Then I realized: I needed to listen to my own advice! I needed to make my fiction writing -- writing that is dearly important to me -- a priority again. I have set a new goal for myself of writing 1,000 words on my new novel manuscript every single day. It's been almost two weeks, and many days I have gotten on a roll and written 2,000 or 3,000 words at a time! For me, an important thing to remember when working on a first draft is not to censor or edit myself too much, but simply to let my creativity flow. Editing comes later. I often write longhand and then transfer my writing to the computer. I find I am more open-minded and free-flowing when I write by hand.
Since I've been recommitted to writing every single day, I have felt more purposeful, happy, and inspired. And my new novel is coming along great!
Monday, October 12, 2009
On this Monday morning, I thought it would be the perfect time to talk about a condition that plagues just about all of us: stress.
Do you fluster through your days always worried about the next thing you need to get done? Do you never seem to have enough time? Do you often feel irritated and cranky, causing you to lash out at loved ones without meaning to?
How much more fulfilling would your life be with less stress?
Thanks to Victoria Moran, author of Living a Charmed Life, for telling me about a great book called The Inner Game of Stress by Tim Gallwey. Gallwey is a sports psychologist who takes what he's learned coaching world-class athletes and applies it to the rest of us as we face stress in our daily lives. Here are three tips from the book that might help you let go of some stress:
· The STOP technique: Step back, Think, Organize, and Proceed with a more conscious choice process.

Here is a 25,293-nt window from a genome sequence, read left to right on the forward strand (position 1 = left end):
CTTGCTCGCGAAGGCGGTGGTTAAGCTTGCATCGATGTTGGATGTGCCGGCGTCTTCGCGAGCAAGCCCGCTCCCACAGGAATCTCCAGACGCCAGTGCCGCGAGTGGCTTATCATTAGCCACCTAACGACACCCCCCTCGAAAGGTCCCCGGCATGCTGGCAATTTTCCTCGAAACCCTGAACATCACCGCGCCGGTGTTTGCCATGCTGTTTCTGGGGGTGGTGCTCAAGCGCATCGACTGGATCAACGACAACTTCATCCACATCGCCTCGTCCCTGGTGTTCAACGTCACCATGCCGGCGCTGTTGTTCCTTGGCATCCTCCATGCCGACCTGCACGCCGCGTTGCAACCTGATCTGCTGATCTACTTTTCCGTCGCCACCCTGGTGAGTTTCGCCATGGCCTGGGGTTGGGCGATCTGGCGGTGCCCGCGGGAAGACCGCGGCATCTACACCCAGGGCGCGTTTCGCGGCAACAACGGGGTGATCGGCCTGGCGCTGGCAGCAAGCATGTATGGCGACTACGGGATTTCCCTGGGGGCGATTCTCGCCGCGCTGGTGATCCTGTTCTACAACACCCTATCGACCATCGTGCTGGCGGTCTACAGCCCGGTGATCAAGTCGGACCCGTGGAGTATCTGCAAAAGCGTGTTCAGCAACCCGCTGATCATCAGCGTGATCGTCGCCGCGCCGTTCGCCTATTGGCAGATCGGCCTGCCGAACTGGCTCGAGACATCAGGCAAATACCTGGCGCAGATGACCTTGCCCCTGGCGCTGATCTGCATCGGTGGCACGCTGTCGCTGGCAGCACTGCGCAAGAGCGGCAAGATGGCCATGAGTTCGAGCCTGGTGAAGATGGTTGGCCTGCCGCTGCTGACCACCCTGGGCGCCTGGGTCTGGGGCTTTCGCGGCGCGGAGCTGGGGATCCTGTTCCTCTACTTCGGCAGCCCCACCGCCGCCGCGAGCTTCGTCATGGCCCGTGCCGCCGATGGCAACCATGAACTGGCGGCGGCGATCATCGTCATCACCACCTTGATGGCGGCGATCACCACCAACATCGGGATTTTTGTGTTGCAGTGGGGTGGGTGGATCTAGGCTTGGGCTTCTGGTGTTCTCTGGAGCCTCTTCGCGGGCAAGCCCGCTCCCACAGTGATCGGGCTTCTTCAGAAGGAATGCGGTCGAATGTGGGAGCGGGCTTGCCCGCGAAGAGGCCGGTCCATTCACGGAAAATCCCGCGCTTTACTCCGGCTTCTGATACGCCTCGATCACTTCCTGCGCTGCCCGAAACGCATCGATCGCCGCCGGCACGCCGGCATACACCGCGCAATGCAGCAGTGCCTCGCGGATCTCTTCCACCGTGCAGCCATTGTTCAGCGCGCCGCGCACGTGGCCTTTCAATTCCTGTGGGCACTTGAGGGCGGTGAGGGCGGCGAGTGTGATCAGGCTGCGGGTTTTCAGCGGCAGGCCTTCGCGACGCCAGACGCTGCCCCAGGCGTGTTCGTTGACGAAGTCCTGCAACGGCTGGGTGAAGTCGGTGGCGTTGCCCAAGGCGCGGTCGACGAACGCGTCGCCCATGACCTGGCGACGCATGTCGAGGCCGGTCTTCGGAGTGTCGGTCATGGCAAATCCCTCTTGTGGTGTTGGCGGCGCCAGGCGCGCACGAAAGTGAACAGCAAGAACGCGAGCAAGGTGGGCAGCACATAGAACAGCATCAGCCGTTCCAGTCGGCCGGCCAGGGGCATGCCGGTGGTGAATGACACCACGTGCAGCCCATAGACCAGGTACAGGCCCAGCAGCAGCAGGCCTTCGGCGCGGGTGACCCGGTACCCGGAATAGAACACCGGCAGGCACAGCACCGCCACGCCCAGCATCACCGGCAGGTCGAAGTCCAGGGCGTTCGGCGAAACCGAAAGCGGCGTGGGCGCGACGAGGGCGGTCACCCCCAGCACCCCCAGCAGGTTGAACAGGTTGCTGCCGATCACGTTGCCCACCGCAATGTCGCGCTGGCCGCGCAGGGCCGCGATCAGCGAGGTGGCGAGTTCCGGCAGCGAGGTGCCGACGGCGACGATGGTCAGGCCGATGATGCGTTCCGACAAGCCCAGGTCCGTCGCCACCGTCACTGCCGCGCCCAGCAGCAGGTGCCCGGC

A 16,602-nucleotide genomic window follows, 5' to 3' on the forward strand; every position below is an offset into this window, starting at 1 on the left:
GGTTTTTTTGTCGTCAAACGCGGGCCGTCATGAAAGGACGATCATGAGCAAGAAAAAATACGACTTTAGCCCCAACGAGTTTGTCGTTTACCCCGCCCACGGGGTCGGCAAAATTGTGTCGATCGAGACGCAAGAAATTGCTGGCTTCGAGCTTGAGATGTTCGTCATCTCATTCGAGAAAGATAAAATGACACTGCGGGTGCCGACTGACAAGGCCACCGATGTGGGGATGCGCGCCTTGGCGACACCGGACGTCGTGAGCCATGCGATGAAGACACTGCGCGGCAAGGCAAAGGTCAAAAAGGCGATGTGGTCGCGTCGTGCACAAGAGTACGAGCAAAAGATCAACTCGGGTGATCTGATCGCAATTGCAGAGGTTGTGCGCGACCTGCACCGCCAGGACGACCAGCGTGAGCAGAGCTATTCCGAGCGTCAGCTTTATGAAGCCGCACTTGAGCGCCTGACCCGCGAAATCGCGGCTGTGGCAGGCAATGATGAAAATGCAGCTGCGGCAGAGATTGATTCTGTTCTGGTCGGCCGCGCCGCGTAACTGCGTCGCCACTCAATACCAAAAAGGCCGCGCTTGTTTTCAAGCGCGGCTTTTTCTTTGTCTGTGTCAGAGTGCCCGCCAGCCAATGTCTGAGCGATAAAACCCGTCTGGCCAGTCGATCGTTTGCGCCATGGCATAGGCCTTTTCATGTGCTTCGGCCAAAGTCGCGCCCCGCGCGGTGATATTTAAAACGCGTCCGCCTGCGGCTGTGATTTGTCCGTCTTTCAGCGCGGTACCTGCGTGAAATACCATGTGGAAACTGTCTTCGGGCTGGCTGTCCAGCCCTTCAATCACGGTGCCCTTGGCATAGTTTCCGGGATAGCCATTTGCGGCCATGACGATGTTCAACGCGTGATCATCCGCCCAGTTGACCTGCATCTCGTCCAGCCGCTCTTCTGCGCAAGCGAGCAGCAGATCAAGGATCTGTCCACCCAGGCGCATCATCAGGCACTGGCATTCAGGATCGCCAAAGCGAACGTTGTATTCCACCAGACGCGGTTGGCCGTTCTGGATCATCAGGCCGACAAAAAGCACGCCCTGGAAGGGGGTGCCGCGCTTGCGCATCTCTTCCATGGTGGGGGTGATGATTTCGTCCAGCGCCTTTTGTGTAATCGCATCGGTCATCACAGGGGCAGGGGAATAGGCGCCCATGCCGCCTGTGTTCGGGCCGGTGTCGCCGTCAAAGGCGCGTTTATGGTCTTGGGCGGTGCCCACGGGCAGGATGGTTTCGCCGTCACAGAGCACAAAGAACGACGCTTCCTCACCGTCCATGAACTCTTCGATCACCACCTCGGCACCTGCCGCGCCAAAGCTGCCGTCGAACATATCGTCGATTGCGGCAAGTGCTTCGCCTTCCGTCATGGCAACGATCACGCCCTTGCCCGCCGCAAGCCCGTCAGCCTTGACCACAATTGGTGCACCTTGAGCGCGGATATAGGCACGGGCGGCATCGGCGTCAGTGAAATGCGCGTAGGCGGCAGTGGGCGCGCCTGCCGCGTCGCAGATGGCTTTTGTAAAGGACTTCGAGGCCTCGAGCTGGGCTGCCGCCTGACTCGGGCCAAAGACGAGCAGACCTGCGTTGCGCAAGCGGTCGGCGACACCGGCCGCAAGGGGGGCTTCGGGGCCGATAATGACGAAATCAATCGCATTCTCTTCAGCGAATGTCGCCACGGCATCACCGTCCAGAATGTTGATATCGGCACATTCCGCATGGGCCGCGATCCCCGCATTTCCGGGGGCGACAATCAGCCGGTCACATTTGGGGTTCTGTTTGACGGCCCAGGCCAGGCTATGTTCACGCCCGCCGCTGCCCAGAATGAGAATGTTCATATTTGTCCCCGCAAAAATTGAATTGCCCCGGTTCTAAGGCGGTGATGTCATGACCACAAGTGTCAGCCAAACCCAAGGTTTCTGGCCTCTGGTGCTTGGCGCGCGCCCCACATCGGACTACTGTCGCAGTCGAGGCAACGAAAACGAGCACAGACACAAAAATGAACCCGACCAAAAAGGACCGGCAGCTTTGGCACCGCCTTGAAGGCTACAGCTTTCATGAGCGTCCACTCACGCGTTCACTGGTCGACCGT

· The Attitude tool: If you feel resentful, try focusing on gratitude instead.
· The Transpose Exercise: Imagine what the other person thinks, feels, and wants and develop empathy, kindness, and better relationship skills.
I'd love to hear some of your stress-busting techniques!
Sunday, October 11, 2009
Many thanks to the very inspiring and enthusiastic Melissa Borghorst for having me as a guest on her wonderful radio show! Listen in for our tips and insights on how you can start pursuing your dreams TODAY!
Visit the website www.DreamListRadio.com for additional resources, support and inspiration!
Thursday, October 8, 2009
Wednesday, October 7, 2009
The prompt is "How will you use education and faith to make a positive difference in the world?"
You can win a $250 cash prize!
Entries must be received by January 31st, 2010.
Visit www.justusbooks.com for more information.
Monday, October 5, 2009
Here is their mission in Patterson's own words: "The only way to get kids to read [is] to give them great books, cool books, books they [will] absolutely, positively love. I believe we've gathered the creme de la creme of such reading right here. These are very, very special books that kids will gobble up and ask for more. If your kids get a few of these books under their belts they'll be well on their way to becoming readers for life. I promise you."
ReadKiddoRead breaks up book selections into age categories and also subject categories to satisfy every type of young reader. The site also features interviews with authors, quizzes, reading guides, and more. Here's their "12 Tried-and-True Ways to Get Your Kiddos Reading."
Thursday, October 1, 2009
Kyle is the 3rd place winner of the William Albrecht Young Writing Contest in Davis, California and his winning entry, Banishment, has recently been published in the 4th issue of the Blue Moon Literary & Art Review. Read it here: http://www.bluemoonlitartreview.com
I was delighted to interview Kyle about his life as a writer and advice for other young writers.
Congrats on your recent contest accolade! How did you feel when you learned the good news? What did you do to celebrate?